Denton a village in South Norfolk, England

Denton Parish Council – Elections

2019 was an Election Year for the Parish Council

All existing Parish Councillors stood down on May 2nd but the Parish Council's hopes to have a fully elected, rather than a partly co-opted, council were not realised.
Unfortunately, as at the previous elections in 2015, only five people were nominated to fill the seven places available and the two vacancies have had to be filled by co-option.

Denton Parish Council meets every other month, on the second Tuesday of the month at 7.30 pm in Denton Village Hall. Training can be provided new councillors if necessary.

Former Members

A list, as yet incomplete, of former members of the Council is provided in the History Section.

Further Information

The following notes were provided by the Norfolk Association of Local Councils.

There are 10,000 community, parish and town councils in England and Wales, controlled by Acts of Parliament and they are responsible for the most local of matters. Importantly, they can "precept" - raising a sum collected with the council tax each year to improve facilities and services for local people.

Parish, town and community councils in England and Wales have a number of basic responsibilities in making the lives of local communities more comfortable, many of which are often taken for granted. Essentially these powers fall within three main categories: - representing the whole electorate within the parish; delivering services to meet local needs; and striving to improve quality of life in the parish. Individual powers include traffic calming measures, local youth projects, tourism activities, leisure facilities, car parks, village greens, public lavatories, litter bins, street lighting, street cleaning, burial grounds, allotments, bus shelters, commons, opens spaces, footpaths, bridleways, and crime reduction measures. Community, parish and town councils can also comment on planning applications - they are statutory consultees and can be represented at public inquiries.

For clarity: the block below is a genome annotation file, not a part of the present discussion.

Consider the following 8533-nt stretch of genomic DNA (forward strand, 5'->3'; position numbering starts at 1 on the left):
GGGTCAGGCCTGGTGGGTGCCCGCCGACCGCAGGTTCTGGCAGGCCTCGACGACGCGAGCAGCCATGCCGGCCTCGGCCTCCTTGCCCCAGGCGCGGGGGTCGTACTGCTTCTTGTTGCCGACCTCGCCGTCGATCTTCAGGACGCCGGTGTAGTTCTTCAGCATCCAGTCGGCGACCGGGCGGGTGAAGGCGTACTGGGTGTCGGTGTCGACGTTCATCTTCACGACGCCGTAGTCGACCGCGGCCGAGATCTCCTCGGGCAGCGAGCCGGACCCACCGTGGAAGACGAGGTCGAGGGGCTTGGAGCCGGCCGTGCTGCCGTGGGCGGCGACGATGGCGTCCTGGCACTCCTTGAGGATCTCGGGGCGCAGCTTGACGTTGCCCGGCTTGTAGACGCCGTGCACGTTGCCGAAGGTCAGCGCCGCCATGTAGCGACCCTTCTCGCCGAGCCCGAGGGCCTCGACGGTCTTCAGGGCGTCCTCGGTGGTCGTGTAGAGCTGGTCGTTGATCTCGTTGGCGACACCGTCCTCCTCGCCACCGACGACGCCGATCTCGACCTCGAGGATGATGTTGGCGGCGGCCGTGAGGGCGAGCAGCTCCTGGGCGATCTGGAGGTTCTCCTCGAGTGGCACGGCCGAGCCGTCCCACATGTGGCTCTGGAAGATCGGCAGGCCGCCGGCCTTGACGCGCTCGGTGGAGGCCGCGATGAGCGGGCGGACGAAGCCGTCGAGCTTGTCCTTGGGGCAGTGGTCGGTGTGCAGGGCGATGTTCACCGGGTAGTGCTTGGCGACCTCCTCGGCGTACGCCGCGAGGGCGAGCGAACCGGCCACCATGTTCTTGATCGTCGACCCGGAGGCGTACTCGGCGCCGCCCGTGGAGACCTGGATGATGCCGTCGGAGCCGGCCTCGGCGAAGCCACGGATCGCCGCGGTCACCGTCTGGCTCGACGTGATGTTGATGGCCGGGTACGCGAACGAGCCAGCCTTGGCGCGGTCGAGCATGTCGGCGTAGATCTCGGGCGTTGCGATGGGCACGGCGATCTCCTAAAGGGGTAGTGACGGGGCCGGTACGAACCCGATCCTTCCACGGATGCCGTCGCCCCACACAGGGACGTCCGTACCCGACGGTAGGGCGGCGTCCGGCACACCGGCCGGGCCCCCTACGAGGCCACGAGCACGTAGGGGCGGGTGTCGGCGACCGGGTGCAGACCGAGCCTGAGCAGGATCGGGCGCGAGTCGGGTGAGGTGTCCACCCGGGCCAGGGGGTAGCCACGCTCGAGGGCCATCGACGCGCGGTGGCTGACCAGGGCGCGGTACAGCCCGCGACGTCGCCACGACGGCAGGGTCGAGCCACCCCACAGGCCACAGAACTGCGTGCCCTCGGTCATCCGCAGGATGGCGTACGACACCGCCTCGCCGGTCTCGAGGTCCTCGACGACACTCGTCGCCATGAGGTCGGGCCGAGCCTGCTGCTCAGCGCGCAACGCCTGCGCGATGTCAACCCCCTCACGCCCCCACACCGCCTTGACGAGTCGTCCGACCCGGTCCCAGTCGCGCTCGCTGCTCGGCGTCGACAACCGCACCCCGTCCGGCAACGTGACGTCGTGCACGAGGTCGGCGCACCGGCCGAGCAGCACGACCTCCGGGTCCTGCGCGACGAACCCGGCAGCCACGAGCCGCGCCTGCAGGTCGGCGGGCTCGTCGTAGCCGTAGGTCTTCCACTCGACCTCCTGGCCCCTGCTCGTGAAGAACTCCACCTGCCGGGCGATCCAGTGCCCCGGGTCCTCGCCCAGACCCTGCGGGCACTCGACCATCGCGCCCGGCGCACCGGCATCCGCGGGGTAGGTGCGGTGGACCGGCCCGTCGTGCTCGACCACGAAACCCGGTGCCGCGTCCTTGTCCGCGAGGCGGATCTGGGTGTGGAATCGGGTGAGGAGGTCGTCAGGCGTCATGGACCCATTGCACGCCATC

The Role of a Councillor

What is a councillor?

Councillors are elected to represent an individual geographical unit on the council, known as a ward or - mainly in smaller parishes - the entire parish or town council area. They are generally elected by the public every four years.

What do councillors do?

Councillors have three main components to their work:

How much time does it take up?

Quite often councillors say that their duties occupy them for about three hours a week. Obviously there are some councillors who spend more time than this - and some less, but in the main, being a community, parish and town councillor is an enjoyable way of contributing to your community, and helping to make it a better place to live and work.

Am I qualified?

Yes - most people are. However there are a few rules. You must be:

You cannot stand for election if:

But I'm too young ....

Some parish councils also run youth councils, comprising a number of young people representing their local schools and colleges. They are granted their own political forum by having a space and a time to meet and discuss matters that affect them. These youth councils are in direct communication with their parish councils so they can also be involved in decision-making. If there is not a scheme, or a parish youth forum in your community, get together with friends and put a proposal to your local community, parish or town council.

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